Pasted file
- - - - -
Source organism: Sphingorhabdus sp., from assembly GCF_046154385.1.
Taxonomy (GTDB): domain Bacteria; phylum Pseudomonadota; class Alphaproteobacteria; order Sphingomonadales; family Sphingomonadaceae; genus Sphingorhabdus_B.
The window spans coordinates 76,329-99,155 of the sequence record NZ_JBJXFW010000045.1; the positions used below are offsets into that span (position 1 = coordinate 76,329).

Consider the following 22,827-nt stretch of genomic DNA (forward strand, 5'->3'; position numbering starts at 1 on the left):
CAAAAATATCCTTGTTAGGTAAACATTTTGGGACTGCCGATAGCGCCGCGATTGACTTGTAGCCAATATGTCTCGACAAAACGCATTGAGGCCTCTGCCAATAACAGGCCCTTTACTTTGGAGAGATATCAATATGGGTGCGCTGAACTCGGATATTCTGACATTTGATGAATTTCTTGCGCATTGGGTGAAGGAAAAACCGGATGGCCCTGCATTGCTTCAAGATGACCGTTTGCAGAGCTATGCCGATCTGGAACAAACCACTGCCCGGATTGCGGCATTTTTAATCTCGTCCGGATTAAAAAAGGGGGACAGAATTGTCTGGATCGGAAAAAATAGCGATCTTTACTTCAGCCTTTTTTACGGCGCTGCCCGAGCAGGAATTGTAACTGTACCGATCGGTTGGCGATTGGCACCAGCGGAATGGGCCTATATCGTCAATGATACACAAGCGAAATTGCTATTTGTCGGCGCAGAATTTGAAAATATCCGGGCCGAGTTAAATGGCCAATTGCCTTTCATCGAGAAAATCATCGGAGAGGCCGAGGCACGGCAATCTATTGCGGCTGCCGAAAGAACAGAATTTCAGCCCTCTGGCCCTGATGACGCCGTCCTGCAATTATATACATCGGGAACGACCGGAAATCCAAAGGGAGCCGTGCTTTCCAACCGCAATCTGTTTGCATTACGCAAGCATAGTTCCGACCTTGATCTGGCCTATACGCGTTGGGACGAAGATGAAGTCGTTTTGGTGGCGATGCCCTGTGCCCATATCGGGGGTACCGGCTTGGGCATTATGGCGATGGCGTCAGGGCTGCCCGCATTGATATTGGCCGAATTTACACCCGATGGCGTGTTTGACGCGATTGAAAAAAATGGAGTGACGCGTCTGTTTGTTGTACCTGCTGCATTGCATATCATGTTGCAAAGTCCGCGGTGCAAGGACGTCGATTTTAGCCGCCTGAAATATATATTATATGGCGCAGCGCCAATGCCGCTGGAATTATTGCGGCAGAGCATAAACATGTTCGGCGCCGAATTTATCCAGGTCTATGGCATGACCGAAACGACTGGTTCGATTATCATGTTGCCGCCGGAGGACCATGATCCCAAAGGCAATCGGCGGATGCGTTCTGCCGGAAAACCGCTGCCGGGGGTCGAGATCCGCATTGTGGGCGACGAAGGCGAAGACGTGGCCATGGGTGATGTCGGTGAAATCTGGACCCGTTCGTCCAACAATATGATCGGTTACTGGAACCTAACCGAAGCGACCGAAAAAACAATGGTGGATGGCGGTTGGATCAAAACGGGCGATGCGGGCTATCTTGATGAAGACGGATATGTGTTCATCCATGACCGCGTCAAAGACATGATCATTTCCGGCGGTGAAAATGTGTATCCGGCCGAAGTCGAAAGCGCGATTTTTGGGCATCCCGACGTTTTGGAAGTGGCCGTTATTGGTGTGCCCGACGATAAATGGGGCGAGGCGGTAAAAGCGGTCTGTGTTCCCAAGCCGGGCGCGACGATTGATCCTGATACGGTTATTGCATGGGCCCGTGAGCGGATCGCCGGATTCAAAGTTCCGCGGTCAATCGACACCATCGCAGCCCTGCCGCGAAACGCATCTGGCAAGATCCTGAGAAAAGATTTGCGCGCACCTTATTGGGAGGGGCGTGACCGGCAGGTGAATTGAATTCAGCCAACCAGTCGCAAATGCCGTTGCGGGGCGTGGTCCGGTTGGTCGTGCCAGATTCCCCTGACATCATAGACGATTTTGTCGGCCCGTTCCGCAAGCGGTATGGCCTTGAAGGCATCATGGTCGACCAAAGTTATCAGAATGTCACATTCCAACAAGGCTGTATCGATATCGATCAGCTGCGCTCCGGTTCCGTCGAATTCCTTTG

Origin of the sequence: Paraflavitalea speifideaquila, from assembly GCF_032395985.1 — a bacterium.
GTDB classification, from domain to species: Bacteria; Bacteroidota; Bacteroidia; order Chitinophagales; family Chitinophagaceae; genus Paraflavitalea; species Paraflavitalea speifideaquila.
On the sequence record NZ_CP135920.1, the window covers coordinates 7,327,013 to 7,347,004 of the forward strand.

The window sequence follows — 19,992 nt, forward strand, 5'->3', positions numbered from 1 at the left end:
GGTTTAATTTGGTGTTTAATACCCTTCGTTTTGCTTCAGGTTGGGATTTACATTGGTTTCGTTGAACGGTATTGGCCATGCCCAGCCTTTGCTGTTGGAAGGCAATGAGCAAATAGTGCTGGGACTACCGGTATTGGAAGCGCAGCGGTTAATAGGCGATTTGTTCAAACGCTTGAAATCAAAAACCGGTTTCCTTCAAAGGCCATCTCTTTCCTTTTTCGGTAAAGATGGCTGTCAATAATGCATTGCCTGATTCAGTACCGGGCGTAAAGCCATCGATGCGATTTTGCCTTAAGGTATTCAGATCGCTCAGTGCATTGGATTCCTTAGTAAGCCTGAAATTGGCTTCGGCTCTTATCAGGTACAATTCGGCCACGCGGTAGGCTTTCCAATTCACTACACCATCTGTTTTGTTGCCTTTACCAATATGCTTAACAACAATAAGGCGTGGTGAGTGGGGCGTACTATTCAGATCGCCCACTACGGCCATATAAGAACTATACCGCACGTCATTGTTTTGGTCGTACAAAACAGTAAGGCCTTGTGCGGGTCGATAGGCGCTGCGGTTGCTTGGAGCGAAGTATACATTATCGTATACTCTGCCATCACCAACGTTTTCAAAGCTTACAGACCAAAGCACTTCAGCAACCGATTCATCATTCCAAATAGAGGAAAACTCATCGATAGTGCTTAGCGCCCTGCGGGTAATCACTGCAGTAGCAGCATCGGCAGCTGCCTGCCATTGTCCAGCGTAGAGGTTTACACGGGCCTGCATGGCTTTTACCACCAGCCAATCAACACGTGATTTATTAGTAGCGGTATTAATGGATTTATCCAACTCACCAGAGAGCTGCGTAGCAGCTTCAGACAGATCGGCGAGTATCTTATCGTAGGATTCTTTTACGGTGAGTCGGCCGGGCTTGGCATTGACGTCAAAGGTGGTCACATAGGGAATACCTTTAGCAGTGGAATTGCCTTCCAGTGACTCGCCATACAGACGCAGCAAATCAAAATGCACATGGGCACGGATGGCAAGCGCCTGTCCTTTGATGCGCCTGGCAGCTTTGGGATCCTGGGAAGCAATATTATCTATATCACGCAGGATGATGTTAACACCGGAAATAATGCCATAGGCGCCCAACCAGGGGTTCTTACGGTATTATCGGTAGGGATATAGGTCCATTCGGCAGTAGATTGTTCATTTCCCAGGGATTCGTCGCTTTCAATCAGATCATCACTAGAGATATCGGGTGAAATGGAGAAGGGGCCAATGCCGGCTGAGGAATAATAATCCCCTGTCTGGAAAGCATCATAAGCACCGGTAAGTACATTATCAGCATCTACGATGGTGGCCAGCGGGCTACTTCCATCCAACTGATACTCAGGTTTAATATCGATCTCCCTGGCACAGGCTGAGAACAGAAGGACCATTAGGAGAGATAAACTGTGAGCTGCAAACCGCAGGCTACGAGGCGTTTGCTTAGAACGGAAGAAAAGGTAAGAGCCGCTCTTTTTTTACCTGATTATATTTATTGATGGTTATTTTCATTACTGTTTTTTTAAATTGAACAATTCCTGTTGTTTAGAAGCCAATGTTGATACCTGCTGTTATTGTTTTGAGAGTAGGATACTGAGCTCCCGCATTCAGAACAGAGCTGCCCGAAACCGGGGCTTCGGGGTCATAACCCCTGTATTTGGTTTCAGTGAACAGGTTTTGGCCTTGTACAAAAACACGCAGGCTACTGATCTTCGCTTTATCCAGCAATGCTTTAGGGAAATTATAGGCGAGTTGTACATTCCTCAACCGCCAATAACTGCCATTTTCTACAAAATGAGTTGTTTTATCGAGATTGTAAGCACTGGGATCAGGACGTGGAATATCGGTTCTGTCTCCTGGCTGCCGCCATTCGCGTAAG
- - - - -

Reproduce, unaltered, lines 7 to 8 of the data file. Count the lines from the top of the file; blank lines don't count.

GTDB classification, from domain to species: Bacteria; Bacteroidota; Bacteroidia; order Chitinophagales; family Chitinophagaceae; genus Paraflavitalea; species Paraflavitalea speifideaquila.
On the sequence record NZ_CP135920.1, the window covers coordinates 7,327,013 to 7,347,004 of the forward strand.